Join a club or group in your area of interest and start networking. There are groups related to everything from skills like public speaking to fields like entrepreneurship or art, to celebrating and supporting your culture, background, sexual orientation, or identity.

If you start with your passions and values, you’re more likely to find a mentor who’s aligned.

3. Sign Up for a Networking App or Service

In the 21st century, networking can be as simple as a swipe on the phone or a click on the computer. There are plenty of networking and mentorship groups already in place, from SCORE, which helps small businesses connect with mentors for free, to Meetup.com, which helps people with similar interests to meet up, to even Shapr, which is known as the “Tinder for business” and helps you connect with other professionals in your area.

The ultimate social networking tool for business, of course, LinkedIn, can be a powerful asset in helping you to find a mentor or be introduced to one through a mutual contact if there’s a specific person in your field that you’d like to meet.

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Most of these services are free or low-cost, so do some research and join the service that makes the most sense to help you meet a mentor.

4. Pay for a Mentorship Program or Mastermind Group

In addition to the numerous free resources, you can also pay to be connected to a mentor or a mentorship community. Some high-level leaders actually sell formal mentorship programs. There are also paid groups, organizations, and masterminds that span every industry and area of interest.

If you’re interested in a paid program, do some online research on potential mentors, and ask people in your field if there are any mentors or programs that they’ve hired themselves or heard about. Though a paid relationship does change the dynamics of a classic mentorship, it can be extremely beneficial if you’re looking for specific structure and results or access to a very prominent person or group of people.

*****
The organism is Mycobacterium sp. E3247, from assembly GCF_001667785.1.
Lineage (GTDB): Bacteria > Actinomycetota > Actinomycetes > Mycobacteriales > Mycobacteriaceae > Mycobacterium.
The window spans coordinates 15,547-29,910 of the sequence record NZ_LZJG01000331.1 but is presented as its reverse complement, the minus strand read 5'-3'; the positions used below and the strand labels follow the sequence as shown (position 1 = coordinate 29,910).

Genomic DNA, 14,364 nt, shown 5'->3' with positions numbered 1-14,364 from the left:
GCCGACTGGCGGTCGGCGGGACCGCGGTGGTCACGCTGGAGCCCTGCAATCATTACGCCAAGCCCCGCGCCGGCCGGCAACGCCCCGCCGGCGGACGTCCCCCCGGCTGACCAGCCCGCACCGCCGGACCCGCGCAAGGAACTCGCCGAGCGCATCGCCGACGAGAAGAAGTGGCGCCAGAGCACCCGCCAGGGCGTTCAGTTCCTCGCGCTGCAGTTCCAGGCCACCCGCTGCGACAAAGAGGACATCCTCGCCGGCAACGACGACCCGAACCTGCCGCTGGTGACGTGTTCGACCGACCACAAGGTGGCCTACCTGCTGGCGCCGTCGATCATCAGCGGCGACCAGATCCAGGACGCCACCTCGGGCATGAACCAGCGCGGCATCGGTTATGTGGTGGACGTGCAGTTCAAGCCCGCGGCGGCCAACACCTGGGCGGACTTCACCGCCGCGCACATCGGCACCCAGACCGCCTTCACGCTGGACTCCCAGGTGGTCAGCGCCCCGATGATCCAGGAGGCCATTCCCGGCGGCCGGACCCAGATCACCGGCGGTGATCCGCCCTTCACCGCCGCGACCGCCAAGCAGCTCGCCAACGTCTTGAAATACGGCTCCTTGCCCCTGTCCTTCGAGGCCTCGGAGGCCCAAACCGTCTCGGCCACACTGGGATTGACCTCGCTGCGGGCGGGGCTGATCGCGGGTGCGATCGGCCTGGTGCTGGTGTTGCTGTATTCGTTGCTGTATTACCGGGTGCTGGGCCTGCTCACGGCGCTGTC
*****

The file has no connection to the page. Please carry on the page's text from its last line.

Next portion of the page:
5. Reach Out Directly to People Who Inspire You

You can try to reach out directly to people who inspire you or potential mentors. Do your research and find people who inspire you or who have achieved success in your area of interest, and then contact them directly to ask for mentorship.

Of course, if you have the opportunity to be introduced to them through mutual contact (check LinkedIn first to see if you have any in common), you may have a greater chance of a positive response. But many prominent mentorships started with just an audacious e-mail asking for mentorship. So, don’t shy away from reaching out directly if there’s someone you really want to connect with.

Get the Most Out of the Mentorship

A mentor-mentee relationship is different than almost any other relationship you’ll ever have. It’s not exactly a friendship, but it’s not exactly a boss-employee dynamic, either (unless your mentor is your boss). So, it’s important to set up the right structure to make sure you both get the most out of the mentorship.

Here are five ways to get the most out of mentorship.

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1. Get Clear on Your Goals

Before establishing a mentorship, get clear on why you want a mentor. What are you hoping to get out of the relationship? What skills do you want to learn? Where do you hope this relationship will help you get in the next six months or a year? How much time do you want to dedicate to this mentorship? How will you know if the mentorship is a success?

Once you’re clear on your goals, you’ll be able to better assess who is the right fit for you, where to find this person, and how to communicate so you’re both on the same page.

2. Set Clear Expectations and Boundaries